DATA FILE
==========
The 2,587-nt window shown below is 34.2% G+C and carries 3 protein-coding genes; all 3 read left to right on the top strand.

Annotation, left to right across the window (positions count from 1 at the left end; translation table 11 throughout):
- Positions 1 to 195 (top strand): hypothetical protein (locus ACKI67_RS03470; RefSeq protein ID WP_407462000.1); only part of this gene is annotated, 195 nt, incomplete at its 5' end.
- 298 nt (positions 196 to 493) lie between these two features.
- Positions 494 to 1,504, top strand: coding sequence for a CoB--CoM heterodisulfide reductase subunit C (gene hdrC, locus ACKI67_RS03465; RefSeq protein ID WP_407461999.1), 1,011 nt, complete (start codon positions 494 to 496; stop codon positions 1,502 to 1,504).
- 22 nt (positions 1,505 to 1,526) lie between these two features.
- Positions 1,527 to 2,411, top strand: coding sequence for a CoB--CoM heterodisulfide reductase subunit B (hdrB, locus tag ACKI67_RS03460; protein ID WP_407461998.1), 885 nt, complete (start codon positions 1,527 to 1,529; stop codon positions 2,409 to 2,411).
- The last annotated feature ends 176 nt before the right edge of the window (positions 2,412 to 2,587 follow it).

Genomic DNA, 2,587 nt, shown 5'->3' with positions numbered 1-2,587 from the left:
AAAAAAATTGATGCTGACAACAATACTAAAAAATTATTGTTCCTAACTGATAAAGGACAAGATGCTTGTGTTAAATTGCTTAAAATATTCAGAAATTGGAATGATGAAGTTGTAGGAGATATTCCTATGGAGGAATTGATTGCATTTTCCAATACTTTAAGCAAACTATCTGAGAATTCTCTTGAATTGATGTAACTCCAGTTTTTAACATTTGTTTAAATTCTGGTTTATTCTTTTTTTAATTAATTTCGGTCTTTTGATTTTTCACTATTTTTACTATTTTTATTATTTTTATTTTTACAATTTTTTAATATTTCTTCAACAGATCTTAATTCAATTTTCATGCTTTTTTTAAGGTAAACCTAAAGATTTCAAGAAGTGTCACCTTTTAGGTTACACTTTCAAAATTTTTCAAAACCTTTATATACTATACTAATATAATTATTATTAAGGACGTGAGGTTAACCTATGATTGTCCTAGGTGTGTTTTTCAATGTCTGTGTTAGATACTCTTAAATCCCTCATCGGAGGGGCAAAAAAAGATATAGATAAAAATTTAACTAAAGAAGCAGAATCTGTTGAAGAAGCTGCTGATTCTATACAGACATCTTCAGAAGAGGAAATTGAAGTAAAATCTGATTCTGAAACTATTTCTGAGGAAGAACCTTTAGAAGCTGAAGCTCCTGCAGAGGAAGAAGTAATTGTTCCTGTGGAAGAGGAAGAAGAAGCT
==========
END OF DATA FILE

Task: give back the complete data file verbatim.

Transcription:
The 2,587-nt window shown below is 34.2% G+C and carries 3 protein-coding genes; all 3 read left to right on the top strand.

Annotation, left to right across the window (positions count from 1 at the left end; translation table 11 throughout):
- Positions 1 to 195 (top strand): hypothetical protein (locus ACKI67_RS03470; RefSeq protein ID WP_407462000.1); only part of this gene is annotated, 195 nt, incomplete at its 5' end.
- 298 nt (positions 196 to 493) lie between these two features.
- Positions 494 to 1,504, top strand: coding sequence for a CoB--CoM heterodisulfide reductase subunit C (gene hdrC, locus ACKI67_RS03465; RefSeq protein ID WP_407461999.1), 1,011 nt, complete (start codon positions 494 to 496; stop codon positions 1,502 to 1,504).
- 22 nt (positions 1,505 to 1,526) lie between these two features.
- Positions 1,527 to 2,411, top strand: coding sequence for a CoB--CoM heterodisulfide reductase subunit B (hdrB, locus tag ACKI67_RS03460; protein ID WP_407461998.1), 885 nt, complete (start codon positions 1,527 to 1,529; stop codon positions 2,409 to 2,411).
- The last annotated feature ends 176 nt before the right edge of the window (positions 2,412 to 2,587 follow it).

Genomic DNA, 2,587 nt, shown 5'->3' with positions numbered 1-2,587 from the left:
AAAAAAATTGATGCTGACAACAATACTAAAAAATTATTGTTCCTAACTGATAAAGGACAAGATGCTTGTGTTAAATTGCTTAAAATATTCAGAAATTGGAATGATGAAGTTGTAGGAGATATTCCTATGGAGGAATTGATTGCATTTTCCAATACTTTAAGCAAACTATCTGAGAATTCTCTTGAATTGATGTAACTCCAGTTTTTAACATTTGTTTAAATTCTGGTTTATTCTTTTTTTAATTAATTTCGGTCTTTTGATTTTTCACTATTTTTACTATTTTTATTATTTTTATTTTTACAATTTTTTAATATTTCTTCAACAGATCTTAATTCAATTTTCATGCTTTTTTTAAGGTAAACCTAAAGATTTCAAGAAGTGTCACCTTTTAGGTTACACTTTCAAAATTTTTCAAAACCTTTATATACTATACTAATATAATTATTATTAAGGACGTGAGGTTAACCTATGATTGTCCTAGGTGTGTTTTTCAATGTCTGTGTTAGATACTCTTAAATCCCTCATCGGAGGGGCAAAAAAAGATATAGATAAAAATTTAACTAAAGAAGCAGAATCTGTTGAAGAAGCTGCTGATTCTATACAGACATCTTCAGAAGAGGAAATTGAAGTAAAATCTGATTCTGAAACTATTTCTGAGGAAGAACCTTTAGAAGCTGAAGCTCCTGCAGAGGAAGAAGTAATTGTTCCTGTGGAAGAGGAAGAAGAAGCT